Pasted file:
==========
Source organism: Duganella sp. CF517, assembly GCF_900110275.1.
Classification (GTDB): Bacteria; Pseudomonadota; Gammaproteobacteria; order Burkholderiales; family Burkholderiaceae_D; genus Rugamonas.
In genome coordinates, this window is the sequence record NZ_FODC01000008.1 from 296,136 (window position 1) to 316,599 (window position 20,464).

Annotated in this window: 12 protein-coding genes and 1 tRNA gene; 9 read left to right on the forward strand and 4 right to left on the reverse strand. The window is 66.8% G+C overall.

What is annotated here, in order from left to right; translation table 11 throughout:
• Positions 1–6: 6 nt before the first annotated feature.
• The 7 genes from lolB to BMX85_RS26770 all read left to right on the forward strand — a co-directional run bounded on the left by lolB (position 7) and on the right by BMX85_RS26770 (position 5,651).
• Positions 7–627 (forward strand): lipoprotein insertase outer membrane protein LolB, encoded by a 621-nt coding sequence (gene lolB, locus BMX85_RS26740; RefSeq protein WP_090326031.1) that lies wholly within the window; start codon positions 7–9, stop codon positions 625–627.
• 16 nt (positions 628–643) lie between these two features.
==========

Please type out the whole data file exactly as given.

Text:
Source organism: Duganella sp. CF517, assembly GCF_900110275.1.
Classification (GTDB): Bacteria; Pseudomonadota; Gammaproteobacteria; order Burkholderiales; family Burkholderiaceae_D; genus Rugamonas.
In genome coordinates, this window is the sequence record NZ_FODC01000008.1 from 296,136 (window position 1) to 316,599 (window position 20,464).

Annotated in this window: 12 protein-coding genes and 1 tRNA gene; 9 read left to right on the forward strand and 4 right to left on the reverse strand. The window is 66.8% G+C overall.

What is annotated here, in order from left to right; translation table 11 throughout:
• Positions 1–6: 6 nt before the first annotated feature.
• The 7 genes from lolB to BMX85_RS26770 all read left to right on the forward strand — a co-directional run bounded on the left by lolB (position 7) and on the right by BMX85_RS26770 (position 5,651).
• Positions 7–627 (forward strand): lipoprotein insertase outer membrane protein LolB, encoded by a 621-nt coding sequence (gene lolB, locus BMX85_RS26740; RefSeq protein WP_090326031.1) that lies wholly within the window; start codon positions 7–9, stop codon positions 625–627.
• 16 nt (positions 628–643) lie between these two features.